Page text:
Abstract: Comprehensive immune monitoring requires that frequencies of T cells, producing different cytokines, are measured to establish the magnitude of Th1, Th2, and Th17 components of cell-mediated immunity. Antigen titration provides additional information about the affinity of T cell response. In tumor immunity, it is also advisable to account for determinant spreading by testing multiple epitopes. Efforts for comprehensive immune monitoring would require substantial numbers of PBMC to run the above tests systematically, which in most test cases is limiting. Immune monitoring with ELISPOT assays have been performed, thus far, in a 96-well format. In this study we show that one can increase cell utilization by performing the assay in 384-well plates whose membrane surface area is one third that of 96-well plates. Systematic testing of PBMC for antigen-specific T cell response in the two formats demonstrated that the 384-well assay corresponds to a one-in-three miniaturization of the 96-well assay. The lowest number of cells that can be used in the 384-well format, while allowing for sufficient contact with APC, is 33,000 PBMC/well. Therefore, with one million PBMC typically obtained from 1 mL of blood, a 30 well T cell ELISPOT assay can be performed in a 384-well format.
Abstract: Each positive well in ELISPOT assays contains spots of variable sizes that can range from tens of micrometers up to a millimeter in diameter. Therefore, when it comes to counting these spots the decision on setting the lower and the upper spot size thresholds to discriminate between non-specific background noise, spots produced by individual T cells, and spots formed by T cell clusters is critical. If the spot sizes follow a known statistical distribution, precise predictions on minimal and maximal spot sizes, belonging to a given T cell population, can be made.We studied the size distributional properties of IFN-γ, IL-2, IL-4, IL-5 and IL-17 spots elicited in ELISPOT assays with PBMC from 172 healthy donors, upon stimulation with 32 individual viral peptides representing defined HLA Class I-restricted epitopes for CD8 cells, and with protein antigens of CMV and EBV activating CD4 cells. A total of 334 CD8 and 80 CD4 positive T cell responses were analyzed. In 99.7% of the test cases, spot size distributions followed Log Normal function. These data formally demonstrate that it is possible to establish objective, statistically validated parameters for counting T cell ELISPOTs.
Abstract: As soon as Peripheral Blood Mononuclear Cells (PBMC) are isolated from whole blood, some cells begin dying. The rate of apoptotic cell death is increased when PBMC are shipped, cryopreserved, or stored under suboptimal conditions. Apoptotic cells secrete cytokines that suppress inflammation while promoting phagocytosis. Increased numbers of apoptotic cells in PBMC may modulate T cell functions in antigen-triggered T cell assays. We assessed the effect of apoptotic bystander cells on a T cell ELISPOT assay by selectively inducing B cell apoptosis using α-CD20 mAbs. The presence of large numbers of apoptotic B cells did not affect T cell functionality. In contrast, when PBMC were stored under unfavorable conditions, leading to damage and apoptosis in the T cells as well as bystander cells, T cell functionality was greatly impaired. We observed that measuring the number of apoptotic cells before plating the PBMC into an ELISPOT assay did not reflect the extent of PBMC injury, but measuring apoptotic cell frequencies at the end of the assay did. Our data suggest that measuring the numbers of apoptotic cells prior to and post T cell assays may provide more stringent PBMC quality acceptance criteria than measurements done only prior to the start of the assay.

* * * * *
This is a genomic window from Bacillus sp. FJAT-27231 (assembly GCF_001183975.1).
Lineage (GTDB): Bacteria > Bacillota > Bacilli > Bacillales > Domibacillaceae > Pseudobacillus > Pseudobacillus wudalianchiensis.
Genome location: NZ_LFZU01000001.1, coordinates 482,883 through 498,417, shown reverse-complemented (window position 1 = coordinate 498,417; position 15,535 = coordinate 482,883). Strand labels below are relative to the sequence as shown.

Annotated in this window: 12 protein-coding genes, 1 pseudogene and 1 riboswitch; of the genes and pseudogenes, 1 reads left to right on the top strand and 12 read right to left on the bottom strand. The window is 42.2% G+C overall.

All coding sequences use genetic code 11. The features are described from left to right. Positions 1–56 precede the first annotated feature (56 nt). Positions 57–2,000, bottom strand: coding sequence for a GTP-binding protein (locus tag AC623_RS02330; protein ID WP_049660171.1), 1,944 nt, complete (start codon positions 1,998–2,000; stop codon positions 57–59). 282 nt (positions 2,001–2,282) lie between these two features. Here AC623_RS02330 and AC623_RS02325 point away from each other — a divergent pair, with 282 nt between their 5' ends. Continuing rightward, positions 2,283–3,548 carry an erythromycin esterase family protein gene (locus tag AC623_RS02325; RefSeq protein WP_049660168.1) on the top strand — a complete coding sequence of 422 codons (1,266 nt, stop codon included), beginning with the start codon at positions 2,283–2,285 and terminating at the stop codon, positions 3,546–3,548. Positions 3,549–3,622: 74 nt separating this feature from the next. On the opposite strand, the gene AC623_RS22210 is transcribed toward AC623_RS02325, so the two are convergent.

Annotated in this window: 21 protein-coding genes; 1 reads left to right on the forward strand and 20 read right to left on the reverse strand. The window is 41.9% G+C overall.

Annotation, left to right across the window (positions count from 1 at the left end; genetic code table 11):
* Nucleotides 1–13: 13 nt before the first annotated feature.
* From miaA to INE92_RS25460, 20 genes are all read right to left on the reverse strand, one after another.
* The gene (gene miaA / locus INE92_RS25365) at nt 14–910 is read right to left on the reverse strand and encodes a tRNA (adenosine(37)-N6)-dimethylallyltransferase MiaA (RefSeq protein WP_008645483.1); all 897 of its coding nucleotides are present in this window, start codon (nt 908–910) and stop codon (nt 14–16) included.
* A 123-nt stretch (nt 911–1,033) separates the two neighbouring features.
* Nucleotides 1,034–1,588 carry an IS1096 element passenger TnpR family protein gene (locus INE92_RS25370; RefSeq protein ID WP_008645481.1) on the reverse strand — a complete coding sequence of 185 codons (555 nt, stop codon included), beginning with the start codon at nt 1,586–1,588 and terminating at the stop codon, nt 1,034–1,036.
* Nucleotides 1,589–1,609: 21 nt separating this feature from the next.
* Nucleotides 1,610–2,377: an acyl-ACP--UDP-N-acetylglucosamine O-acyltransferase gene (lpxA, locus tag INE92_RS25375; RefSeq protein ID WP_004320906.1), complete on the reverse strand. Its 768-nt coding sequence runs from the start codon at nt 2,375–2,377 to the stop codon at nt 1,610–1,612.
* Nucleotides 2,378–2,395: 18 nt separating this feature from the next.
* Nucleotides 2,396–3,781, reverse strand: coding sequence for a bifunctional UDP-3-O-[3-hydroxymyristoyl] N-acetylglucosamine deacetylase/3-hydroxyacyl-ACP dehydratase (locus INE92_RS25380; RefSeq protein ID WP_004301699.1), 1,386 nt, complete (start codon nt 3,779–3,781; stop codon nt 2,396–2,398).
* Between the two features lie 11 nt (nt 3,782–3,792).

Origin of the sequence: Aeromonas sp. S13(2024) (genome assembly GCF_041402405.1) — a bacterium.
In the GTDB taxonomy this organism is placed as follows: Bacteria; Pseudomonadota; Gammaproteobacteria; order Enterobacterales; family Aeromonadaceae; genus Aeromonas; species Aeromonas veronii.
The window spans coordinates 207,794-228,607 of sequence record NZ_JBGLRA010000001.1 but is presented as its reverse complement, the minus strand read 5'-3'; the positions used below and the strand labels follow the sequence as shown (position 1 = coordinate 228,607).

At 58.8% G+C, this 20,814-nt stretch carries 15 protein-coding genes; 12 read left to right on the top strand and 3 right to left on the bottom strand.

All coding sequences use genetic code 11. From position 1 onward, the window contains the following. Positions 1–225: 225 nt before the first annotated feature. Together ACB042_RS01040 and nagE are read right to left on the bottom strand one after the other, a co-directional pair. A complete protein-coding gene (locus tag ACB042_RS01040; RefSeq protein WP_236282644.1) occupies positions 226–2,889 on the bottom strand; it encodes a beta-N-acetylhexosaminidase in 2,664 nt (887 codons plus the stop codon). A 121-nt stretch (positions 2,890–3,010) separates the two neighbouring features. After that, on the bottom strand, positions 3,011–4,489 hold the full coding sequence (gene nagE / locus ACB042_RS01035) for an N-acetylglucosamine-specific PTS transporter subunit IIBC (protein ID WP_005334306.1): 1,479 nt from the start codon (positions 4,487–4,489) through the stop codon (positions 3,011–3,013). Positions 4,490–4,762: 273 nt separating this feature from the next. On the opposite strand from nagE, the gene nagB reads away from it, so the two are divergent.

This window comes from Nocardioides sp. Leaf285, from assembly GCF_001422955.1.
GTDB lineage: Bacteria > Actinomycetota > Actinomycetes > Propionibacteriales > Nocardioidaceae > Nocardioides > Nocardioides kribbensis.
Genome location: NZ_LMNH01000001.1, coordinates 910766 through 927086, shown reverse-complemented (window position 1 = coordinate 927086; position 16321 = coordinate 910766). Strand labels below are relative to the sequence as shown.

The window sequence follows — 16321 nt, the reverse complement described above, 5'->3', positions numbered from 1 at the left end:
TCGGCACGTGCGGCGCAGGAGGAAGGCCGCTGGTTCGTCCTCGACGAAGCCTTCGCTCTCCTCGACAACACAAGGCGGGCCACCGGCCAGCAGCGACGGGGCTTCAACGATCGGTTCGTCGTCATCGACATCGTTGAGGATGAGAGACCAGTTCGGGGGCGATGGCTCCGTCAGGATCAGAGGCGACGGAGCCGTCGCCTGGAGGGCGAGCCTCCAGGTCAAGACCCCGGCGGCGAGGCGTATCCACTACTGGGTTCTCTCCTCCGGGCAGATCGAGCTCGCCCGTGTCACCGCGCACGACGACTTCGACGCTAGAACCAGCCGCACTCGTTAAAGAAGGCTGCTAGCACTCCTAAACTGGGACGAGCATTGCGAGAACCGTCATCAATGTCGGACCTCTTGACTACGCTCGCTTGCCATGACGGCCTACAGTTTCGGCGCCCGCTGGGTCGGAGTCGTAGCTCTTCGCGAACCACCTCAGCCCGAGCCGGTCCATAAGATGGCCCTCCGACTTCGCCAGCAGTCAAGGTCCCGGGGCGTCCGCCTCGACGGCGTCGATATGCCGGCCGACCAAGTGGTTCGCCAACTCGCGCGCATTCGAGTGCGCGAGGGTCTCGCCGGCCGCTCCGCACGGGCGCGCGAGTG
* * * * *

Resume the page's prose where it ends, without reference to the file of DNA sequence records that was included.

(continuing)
Abstract: The primary goal of immune monitoring with ELISPOT is to measure the number of T cells, specific for any antigen, accurately and reproducibly between different laboratories. In ELISPOT assays, antigen-specific T cells secrete cytokines, forming spots of different sizes on a membrane with variable background intensities. Due to the subjective nature of judging maximal and minimal spot sizes, different investigators come up with different numbers. This study aims to determine whether statistics-based, automated size-gating can harmonize the number of spot counts calculated between different laboratories. We plated PBMC at four different concentrations, 24 replicates each, in an IFN-γ ELISPOT assay with HCMV pp65 antigen. The ELISPOT plate, and an image file of the plate was counted in nine different laboratories using ImmunoSpot® Analyzers by (A) Basic Count™ relying on subjective counting parameters set by the respective investigators and (B) SmartCount™, an automated counting protocol by the ImmunoSpot® Software that uses statistics-based spot size auto-gating with spot intensity auto-thresholding. The average coefficient of variation (CV) for the mean values between independent laboratories was 26.7% when counting with Basic Count™, and 6.7% when counting with SmartCount™. Our data indicates that SmartCount™ allows harmonization of counting ELISPOT results between different laboratories and investigators.